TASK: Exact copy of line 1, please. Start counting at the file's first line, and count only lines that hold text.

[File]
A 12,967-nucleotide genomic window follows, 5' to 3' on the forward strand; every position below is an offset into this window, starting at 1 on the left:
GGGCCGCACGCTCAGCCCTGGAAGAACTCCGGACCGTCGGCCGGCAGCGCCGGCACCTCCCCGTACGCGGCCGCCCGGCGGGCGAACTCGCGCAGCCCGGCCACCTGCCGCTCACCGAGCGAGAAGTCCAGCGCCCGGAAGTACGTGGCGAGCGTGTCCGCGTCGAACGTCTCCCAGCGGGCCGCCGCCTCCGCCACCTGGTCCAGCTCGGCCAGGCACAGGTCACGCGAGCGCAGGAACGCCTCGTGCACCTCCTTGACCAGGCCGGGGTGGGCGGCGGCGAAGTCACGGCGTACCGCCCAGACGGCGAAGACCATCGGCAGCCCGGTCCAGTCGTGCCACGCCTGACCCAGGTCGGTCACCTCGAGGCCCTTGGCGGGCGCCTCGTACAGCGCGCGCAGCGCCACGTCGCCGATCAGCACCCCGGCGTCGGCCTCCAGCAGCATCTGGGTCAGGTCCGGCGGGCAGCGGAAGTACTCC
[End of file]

A 12,967-nucleotide genomic window follows, 5' to 3' on the forward strand; every position below is an offset into this window, starting at 1 on the left: